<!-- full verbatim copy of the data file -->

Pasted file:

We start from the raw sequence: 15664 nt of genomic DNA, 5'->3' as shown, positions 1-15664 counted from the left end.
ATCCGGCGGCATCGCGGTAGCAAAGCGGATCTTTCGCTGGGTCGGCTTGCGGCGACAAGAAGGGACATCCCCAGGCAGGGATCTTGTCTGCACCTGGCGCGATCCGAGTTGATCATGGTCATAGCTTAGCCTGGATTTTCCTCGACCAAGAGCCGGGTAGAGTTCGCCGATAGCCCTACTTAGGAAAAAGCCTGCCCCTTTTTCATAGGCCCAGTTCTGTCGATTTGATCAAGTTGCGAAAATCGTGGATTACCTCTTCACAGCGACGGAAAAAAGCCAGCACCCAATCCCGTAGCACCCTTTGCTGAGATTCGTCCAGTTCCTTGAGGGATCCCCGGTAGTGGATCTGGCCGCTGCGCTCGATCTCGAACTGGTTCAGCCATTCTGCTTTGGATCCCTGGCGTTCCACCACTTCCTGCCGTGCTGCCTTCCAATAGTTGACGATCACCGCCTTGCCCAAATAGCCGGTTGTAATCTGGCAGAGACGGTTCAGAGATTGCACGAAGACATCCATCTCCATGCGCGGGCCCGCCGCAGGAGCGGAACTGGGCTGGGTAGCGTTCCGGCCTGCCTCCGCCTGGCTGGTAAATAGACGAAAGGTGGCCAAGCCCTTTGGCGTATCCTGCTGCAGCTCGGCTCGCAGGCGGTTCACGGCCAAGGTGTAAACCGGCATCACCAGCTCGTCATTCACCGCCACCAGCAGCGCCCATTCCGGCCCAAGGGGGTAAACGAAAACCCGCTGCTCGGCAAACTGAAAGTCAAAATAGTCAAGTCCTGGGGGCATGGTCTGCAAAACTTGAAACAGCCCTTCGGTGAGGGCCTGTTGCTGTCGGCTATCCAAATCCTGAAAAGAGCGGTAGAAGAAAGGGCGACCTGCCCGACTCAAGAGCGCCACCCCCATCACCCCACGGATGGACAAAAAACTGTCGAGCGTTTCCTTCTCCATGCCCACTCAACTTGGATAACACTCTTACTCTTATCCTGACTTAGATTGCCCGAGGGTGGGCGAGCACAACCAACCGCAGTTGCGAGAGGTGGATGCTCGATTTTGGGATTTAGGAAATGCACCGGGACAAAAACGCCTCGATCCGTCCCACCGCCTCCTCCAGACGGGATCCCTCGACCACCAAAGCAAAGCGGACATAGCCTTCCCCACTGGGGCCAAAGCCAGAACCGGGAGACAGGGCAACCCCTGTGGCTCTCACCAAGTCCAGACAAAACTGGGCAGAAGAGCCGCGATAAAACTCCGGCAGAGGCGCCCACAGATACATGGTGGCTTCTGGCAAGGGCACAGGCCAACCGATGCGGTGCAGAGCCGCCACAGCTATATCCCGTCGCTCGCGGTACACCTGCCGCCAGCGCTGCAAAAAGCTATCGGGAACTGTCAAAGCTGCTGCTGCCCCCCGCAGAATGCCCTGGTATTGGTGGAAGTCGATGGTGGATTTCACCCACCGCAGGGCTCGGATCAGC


We start from the raw sequence: 15664 nt of genomic DNA, 5'->3' as shown, positions 1-15664 counted from the left end.
ATCCGGCGGCATCGCGGTAGCAAAGCGGATCTTTCGCTGGGTCGGCTTGCGGCGACAAGAAGGGACATCCCCAGGCAGGGATCTTGTCTGCACCTGGCGCGATCCGAGTTGATCATGGTCATAGCTTAGCCTGGATTTTCCTCGACCAAGAGCCGGGTAGAGTTCGCCGATAGCCCTACTTAGGAAAAAGCCTGCCCCTTTTTCATAGGCCCAGTTCTGTCGATTTGATCAAGTTGCGAAAATCGTGGATTACCTCTTCACAGCGACGGAAAAAAGCCAGCACCCAATCCCGTAGCACCCTTTGCTGAGATTCGTCCAGTTCCTTGAGGGATCCCCGGTAGTGGATCTGGCCGCTGCGCTCGATCTCGAACTGGTTCAGCCATTCTGCTTTGGATCCCTGGCGTTCCACCACTTCCTGCCGTGCTGCCTTCCAATAGTTGACGATCACCGCCTTGCCCAAATAGCCGGTTGTAATCTGGCAGAGACGGTTCAGAGATTGCACGAAGACATCCATCTCCATGCGCGGGCCCGCCGCAGGAGCGGAACTGGGCTGGGTAGCGTTCCGGCCTGCCTCCGCCTGGCTGGTAAATAGACGAAAGGTGGCCAAGCCCTTTGGCGTATCCTGCTGCAGCTCGGCTCGCAGGCGGTTCACGGCCAAGGTGTAAACCGGCATCACCAGCTCGTCATTCACCGCCACCAGCAGCGCCCATTCCGGCCCAAGGGGGTAAACGAAAACCCGCTGCTCGGCAAACTGAAAGTCAAAATAGTCAAGTCCTGGGGGCATGGTCTGCAAAACTTGAAACAGCCCTTCGGTGAGGGCCTGTTGCTGTCGGCTATCCAAATCCTGAAAAGAGCGGTAGAAGAAAGGGCGACCTGCCCGACTCAAGAGCGCCACCCCCATCACCCCACGGATGGACAAAAAACTGTCGAGCGTTTCCTTCTCCATGCCCACTCAACTTGGATAACACTCTTACTCTTATCCTGACTTAGATTGCCCGAGGGTGGGCGAGCACAACCAACCGCAGTTGCGAGAGGTGGATGCTCGATTTTGGGATTTAGGAAATGCACCGGGACAAAAACGCCTCGATCCGTCCCACCGCCTCCTCCAGACGGGATCCCTCGACCACCAAAGCAAAGCGGACATAGCCTTCCCCACTGGGGCCAAAGCCAGAACCGGGAGACAGGGCAACCCCTGTGGCTCTCACCAAGTCCAGACAAAACTGGGCAGAAGAGCCGCGATAAAACTCCGGCAGAGGCGCCCACAGATACATGGTGGCTTCTGGCAAGGGCACAGGCCAACCGATGCGGTGCAGAGCCGCCACAGCTATATCCCGTCGCTCGCGGTACACCTGCCGCCAGCGCTGCAAAAAGCTATCGGGAACTGTCAAAGCTGCTGCTGCCCCCCGCAGAATGCCCTGGTATTGGTGGAAGTCGATGGTGGATTTCACCCACCGCAGGGCTCGGATCAGC